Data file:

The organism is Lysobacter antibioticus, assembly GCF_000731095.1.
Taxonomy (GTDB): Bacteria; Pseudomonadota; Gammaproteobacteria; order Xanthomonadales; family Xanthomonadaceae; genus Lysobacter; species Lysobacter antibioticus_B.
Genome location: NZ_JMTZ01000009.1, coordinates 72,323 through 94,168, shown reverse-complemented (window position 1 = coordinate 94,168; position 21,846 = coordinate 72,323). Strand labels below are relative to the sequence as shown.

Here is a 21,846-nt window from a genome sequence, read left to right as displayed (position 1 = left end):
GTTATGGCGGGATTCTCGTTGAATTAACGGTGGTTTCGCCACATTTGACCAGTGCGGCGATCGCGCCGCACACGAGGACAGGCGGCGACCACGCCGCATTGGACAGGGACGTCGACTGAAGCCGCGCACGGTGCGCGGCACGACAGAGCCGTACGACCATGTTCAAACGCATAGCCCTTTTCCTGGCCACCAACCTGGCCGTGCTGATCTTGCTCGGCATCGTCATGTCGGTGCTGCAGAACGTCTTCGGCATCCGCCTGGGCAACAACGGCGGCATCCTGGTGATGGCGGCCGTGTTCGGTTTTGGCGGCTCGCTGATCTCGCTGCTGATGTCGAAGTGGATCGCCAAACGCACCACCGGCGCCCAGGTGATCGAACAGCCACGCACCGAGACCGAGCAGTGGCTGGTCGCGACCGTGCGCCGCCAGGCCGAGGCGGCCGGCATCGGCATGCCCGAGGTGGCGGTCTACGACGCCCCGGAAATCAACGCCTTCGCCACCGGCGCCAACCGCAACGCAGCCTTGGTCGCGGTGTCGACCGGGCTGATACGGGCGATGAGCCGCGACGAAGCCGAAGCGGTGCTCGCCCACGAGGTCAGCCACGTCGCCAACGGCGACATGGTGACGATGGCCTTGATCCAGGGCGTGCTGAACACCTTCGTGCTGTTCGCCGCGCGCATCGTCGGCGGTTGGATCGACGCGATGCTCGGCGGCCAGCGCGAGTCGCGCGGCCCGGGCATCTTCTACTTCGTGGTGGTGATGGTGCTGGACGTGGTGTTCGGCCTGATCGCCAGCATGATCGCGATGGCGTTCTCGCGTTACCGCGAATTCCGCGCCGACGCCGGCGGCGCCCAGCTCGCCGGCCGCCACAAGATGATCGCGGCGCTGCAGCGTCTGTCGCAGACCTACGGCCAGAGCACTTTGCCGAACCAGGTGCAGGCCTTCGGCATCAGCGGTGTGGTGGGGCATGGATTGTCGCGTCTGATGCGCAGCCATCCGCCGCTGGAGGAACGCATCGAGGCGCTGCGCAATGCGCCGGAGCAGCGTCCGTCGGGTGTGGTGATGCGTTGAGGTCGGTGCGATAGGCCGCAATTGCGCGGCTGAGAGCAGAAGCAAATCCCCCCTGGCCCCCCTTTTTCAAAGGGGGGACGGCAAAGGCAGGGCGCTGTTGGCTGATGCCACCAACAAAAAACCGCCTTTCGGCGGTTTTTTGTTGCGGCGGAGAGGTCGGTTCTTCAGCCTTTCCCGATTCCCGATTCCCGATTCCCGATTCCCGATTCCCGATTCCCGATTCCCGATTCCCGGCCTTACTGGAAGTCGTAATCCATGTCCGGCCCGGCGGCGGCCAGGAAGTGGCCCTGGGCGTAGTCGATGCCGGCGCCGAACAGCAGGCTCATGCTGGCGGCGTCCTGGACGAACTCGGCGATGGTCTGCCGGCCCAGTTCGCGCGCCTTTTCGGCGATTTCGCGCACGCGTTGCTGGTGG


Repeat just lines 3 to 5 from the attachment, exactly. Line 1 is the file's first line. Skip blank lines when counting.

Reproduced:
Genome location: NZ_JMTZ01000009.1, coordinates 72,323 through 94,168, shown reverse-complemented (window position 1 = coordinate 94,168; position 21,846 = coordinate 72,323). Strand labels below are relative to the sequence as shown.

Here is a 21,846-nt window from a genome sequence, read left to right as displayed (position 1 = left end):
GTTATGGCGGGATTCTCGTTGAATTAACGGTGGTTTCGCCACATTTGACCAGTGCGGCGATCGCGCCGCACACGAGGACAGGCGGCGACCACGCCGCATTGGACAGGGACGTCGACTGAAGCCGCGCACGGTGCGCGGCACGACAGAGCCGTACGACCATGTTCAAACGCATAGCCCTTTTCCTGGCCACCAACCTGGCCGTGCTGATCTTGCTCGGCATCGTCATGTCGGTGCTGCAGAACGTCTTCGGCATCCGCCTGGGCAACAACGGCGGCATCCTGGTGATGGCGGCCGTGTTCGGTTTTGGCGGCTCGCTGATCTCGCTGCTGATGTCGAAGTGGATCGCCAAACGCACCACCGGCGCCCAGGTGATCGAACAGCCACGCACCGAGACCGAGCAGTGGCTGGTCGCGACCGTGCGCCGCCAGGCCGAGGCGGCCGGCATCGGCATGCCCGAGGTGGCGGTCTACGACGCCCCGGAAATCAACGCCTTCGCCACCGGCGCCAACCGCAACGCAGCCTTGGTCGCGGTGTCGACCGGGCTGATACGGGCGATGAGCCGCGACGAAGCCGAAGCGGTGCTCGCCCACGAGGTCAGCCACGTCGCCAACGGCGACATGGTGACGATGGCCTTGATCCAGGGCGTGCTGAACACCTTCGTGCTGTTCGCCGCGCGCATCGTCGGCGGTTGGATCGACGCGATGCTCGGCGGCCAGCGCGAGTCGCGCGGCCCGGGCATCTTCTACTTCGTGGTGGTGATGGTGCTGGACGTGGTGTTCGGCCTGATCGCCAGCATGATCGCGATGGCGTTCTCGCGTTACCGCGAATTCCGCGCCGACGCCGGCGGCGCCCAGCTCGCCGGCCGCCACAAGATGATCGCGGCGCTGCAGCGTCTGTCGCAGACCTACGGCCAGAGCACTTTGCCGAACCAGGTGCAGGCCTTCGGCATCAGCGGTGTGGTGGGGCATGGATTGTCGCGTCTGATGCGCAGCCATCCGCCGCTGGAGGAACGCATCGAGGCGCTGCGCAATGCGCCGGAGCAGCGTCCGTCGGGTGTGGTGATGCGTTGAGGTCGGTGCGATAGGCCGCAATTGCGCGGCTGAGAGCAGAAGCAAATCCCCCCTGGCCCCCCTTTTTCAAAGGGGGGACGGCAAAGGCAGGGCGCTGTTGGCTGATGCCACCAACAAAAAACCGCCTTTCGGCGGTTTTTTGTTGCGGCGGAGAGGTCGGTTCTTCAGCCTTTCCCGATTCCCGATTCCCGATTCCCGATTCCCGATTCCCGATTCCCGATTCCCGATTCCCGGCCTTACTGGAAGTCGTAATCCATGTCCGGCCCGGCGGCGGCCAGGAAGTGGCCCTGGGCGTAGTCGATGCCGGCGCCGAACAGCAGGCTCATGCTGGCGGCGTCCTGGACGAACTCGGCGATGGTCTGCCGGCCCAGTTCGCGCGCCTTTTCGGCGATTTCGCGCACGCGTTGCTGGTGG